Famous Concert Stage Structure Becomes New Landmark for Utah Aquarium Expansion
Ten years after rising in stadiums across the world as the touring stage for international rock band U2 during the group’s 360 Tour from 2009 to 2011, the 165-ft-tall, four-legged stage structure formerly known as The Claw has been erected as a permanent landmark at the Loveland Living Planet Aquarium (LLPA) in Draper, Utah, about 20 miles south of Salt Lake City.
The steel structure has been rebranded as the Ecosystem Exploration Craft Observatory, or EECO, now part of an estimated $35-million expansion of the aquarium. The work includes an 80,000-sq-ft Science Learning Center, an outdoor amphitheater, as well as outdoor exhibits and gathering spaces on nine acres of property near the existing facility.
The LLPA is expanding its physical footprint and education mission about life on earth and the ecosystems that connect things, according to Brent Andersen, the facility’s founder and CEO.
“A lot of places have some kind of iconic structure to identify them, and I wanted something with a scale that would evoke emotion and curiosity in what we are doing,” Andersen says.
Originally designed by British architect Mark Fisher and Atelier One Structural Engineers of London, the imposing EECO is being reused rather than scrapped, in accordance with the aquarium’s focus on sustainability.
Lyle Beecher, principal at Beecher Walker Architects in Holladay, Utah, and the architect of record for the LLPA, says the EECO is a defining feature not only for the aquarium but also for the south end of the Salt Lake Valley.
“This is part of an exciting project. Downtown Salt Lake City has always had its own energy and excitement and now the south end of the valley is becoming another epicenter for experiences and entertainment,” says Walker, who was also the architect of the Hale Center Theatre, completed in summer 2017 in nearby Sandy. “Architecturally, this defines and creates space for new experiences here at the aquarium.”
Making It Fit
The EECO spans about 28,287 sq ft of space. Anderson said he first saw the steel structure in Barcelona, Spain, when U2 launched the 360 tour in 2009 and again when the band played a concert at the Rice-Eccles Stadium at the University of Utah.
Four different Claw stages were built for the world tour, and Andersen says the one installed at the aquarium was last used in Pittsburgh. Since then, it had been stored in rural Pennsylvania. Andersen says he contacted the tour operators, who still owned the stage, and began the long process of investigating the possibility of buying it and making it a permanent fixture at the LLPA.
“I read an article where Mark Fisher said there had been discussions with the band about putting one of the four stages somewhere permanently in a public venue, but nothing had come of it,” he says. “I just remembered the excitement and the strong reaction I got seeing it and just felt it could have another life and do kind of the same thing here. The big challenge for me was figuring a way to make it fit, not only on this site but with our mission of education.”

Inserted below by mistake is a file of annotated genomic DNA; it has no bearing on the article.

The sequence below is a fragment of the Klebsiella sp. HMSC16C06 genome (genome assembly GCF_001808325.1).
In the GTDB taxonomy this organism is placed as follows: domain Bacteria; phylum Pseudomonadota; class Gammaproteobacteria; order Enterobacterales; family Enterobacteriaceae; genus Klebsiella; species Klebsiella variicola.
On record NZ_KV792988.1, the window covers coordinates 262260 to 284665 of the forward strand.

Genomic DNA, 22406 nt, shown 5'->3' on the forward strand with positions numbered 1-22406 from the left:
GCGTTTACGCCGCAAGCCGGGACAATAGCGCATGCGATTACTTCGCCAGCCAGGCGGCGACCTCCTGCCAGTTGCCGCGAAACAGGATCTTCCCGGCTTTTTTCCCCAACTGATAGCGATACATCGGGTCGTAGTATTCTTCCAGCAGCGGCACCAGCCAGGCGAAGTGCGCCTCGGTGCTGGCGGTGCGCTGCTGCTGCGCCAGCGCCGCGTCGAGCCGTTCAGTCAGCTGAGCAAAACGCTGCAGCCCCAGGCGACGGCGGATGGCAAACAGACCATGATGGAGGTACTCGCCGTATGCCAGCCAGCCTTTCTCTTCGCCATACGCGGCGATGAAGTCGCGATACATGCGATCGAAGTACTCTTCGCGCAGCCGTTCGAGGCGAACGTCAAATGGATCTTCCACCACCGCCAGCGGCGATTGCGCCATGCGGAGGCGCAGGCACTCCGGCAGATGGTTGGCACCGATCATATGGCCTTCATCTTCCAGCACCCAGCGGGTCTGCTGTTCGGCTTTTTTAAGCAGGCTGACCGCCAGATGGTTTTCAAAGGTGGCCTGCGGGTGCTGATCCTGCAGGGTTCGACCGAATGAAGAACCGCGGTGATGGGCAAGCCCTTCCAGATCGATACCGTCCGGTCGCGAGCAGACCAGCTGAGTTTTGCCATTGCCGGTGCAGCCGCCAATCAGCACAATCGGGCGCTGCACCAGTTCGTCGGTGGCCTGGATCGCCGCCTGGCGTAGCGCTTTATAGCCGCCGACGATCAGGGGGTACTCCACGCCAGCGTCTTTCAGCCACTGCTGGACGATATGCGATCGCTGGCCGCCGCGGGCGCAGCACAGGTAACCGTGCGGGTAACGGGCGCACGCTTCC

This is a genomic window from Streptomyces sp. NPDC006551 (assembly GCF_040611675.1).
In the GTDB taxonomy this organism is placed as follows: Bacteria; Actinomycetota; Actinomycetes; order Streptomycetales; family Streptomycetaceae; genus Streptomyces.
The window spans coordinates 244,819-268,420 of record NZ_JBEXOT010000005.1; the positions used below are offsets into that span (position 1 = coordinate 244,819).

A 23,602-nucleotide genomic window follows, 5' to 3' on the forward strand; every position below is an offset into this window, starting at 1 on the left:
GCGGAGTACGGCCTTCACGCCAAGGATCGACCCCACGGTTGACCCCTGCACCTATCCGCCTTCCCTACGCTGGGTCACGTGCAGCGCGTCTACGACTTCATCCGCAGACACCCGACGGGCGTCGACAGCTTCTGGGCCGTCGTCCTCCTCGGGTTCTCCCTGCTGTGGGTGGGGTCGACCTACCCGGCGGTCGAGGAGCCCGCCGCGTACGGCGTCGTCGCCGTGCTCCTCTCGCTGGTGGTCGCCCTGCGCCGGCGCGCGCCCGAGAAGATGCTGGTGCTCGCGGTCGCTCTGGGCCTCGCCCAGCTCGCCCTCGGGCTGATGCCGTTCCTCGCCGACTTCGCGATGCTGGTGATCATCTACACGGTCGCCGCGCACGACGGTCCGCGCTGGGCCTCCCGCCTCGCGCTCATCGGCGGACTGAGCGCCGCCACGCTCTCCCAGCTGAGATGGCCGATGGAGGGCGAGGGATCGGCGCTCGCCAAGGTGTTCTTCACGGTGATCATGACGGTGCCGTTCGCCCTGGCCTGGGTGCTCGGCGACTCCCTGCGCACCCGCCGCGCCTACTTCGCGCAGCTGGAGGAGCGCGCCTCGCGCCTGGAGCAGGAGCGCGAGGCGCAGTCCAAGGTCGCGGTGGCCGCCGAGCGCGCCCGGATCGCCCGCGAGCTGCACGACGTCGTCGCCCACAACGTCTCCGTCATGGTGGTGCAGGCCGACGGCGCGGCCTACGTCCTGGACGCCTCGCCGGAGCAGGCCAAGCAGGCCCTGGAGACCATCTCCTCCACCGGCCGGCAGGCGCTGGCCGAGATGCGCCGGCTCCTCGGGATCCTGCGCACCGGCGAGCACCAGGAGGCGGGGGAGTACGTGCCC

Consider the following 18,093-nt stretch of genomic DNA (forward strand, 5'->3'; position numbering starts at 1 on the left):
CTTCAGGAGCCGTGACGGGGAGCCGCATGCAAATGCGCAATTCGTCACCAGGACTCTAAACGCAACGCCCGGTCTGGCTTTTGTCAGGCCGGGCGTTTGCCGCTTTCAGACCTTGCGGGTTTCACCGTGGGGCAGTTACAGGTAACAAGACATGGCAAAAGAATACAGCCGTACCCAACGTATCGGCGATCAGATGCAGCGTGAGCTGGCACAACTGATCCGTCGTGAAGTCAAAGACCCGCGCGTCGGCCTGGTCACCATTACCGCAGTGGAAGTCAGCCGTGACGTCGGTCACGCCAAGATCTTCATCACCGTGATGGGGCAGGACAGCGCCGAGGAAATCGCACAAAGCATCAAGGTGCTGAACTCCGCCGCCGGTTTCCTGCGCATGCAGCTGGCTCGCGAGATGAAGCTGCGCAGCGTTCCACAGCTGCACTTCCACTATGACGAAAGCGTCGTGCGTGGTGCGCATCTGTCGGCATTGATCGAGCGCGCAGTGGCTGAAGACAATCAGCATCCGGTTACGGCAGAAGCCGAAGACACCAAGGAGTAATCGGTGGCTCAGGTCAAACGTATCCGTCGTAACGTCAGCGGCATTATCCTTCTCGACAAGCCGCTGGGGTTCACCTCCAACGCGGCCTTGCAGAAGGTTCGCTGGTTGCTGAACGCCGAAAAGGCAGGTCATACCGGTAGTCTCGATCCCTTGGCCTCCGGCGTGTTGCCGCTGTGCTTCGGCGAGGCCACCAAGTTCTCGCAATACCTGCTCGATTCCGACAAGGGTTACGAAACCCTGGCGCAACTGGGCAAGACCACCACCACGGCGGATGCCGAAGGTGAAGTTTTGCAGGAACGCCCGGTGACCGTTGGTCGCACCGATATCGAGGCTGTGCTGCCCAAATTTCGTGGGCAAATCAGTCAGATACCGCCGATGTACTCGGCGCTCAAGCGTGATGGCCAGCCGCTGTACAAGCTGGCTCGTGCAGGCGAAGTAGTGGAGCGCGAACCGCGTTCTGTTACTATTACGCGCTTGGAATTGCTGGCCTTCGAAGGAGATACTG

Andersen estimates that purchasing, transporting and making modifications to the structure has cost approximately $2 million.
Modifications and Upgrades
Sections of canvas stretched across parts of the Claw’s frame had to be replaced and strengthened to withstand snow loads, and new LED lighting was installed. The steel was sandblasted and repainted, according to John Ragan, owner of Complete Contracting Co., which oversaw construction of the first phase of the aquarium in 2017 and continues as the CM/GC for the expansion.
Ragan says preparing the Claw to be a permanent feature was the greatest challenge. “This thing had never been permanent, so preparing the site and getting precisely where the footings needed to go was critical,” Ragan says. “We had computer and 3D models, and I was lucky to get the engineers in London and Colombia, who worked on this originally, to help us out and get the measurements and details we needed in order to make this work.”
Locally, Ragan worked with steel fabricators and erectors SME Steel Contractors of West Jordan and Salt Lake City-based structural engineering firm Dunn Associates Inc. to develop plans and modify the structure.
“We found out that when the tour was done, they threw some of the parts away, so we had to find out what was missing, and it was a challenge because there are no shop drawings for this. We’ve done a lot of welding,” Ragan says.
Phil Miller, principal at Dunn Associates Inc., says when the stage was erected before, the four legs were connected with a cable system on the ground that could be tensioned to hold them all together.
“But there is going to be a building under it now, so we couldn’t use that cable system here,” Miller says. “We designed a system of piers connected with grade beams below ground to address the horizontal thrust and draw the force down and out to the beams that are in tension.”
Miller says the piers rest on 22-ft-deep spot footings, with 11-ft by 11-ft piers that rise nearly 9 ft above it.
Because the legs of the structure could move while being erected, the precise location of where they needed to rest on the piers was unknown ahead of time, he says.
“There are 8 inch-and-a-half anchor bolts per leg that have to engage with the foot of the structure in its final position. We designed 6-inch corrugated cams under the anchor bolts, and once the bolts are inserted, they can be filled with grout to hold them in the pier.”
With the structure now in place, work on surrounding features, as well as the underground building below the EECO, will continue, Beecher says. That building is scheduled to open next year.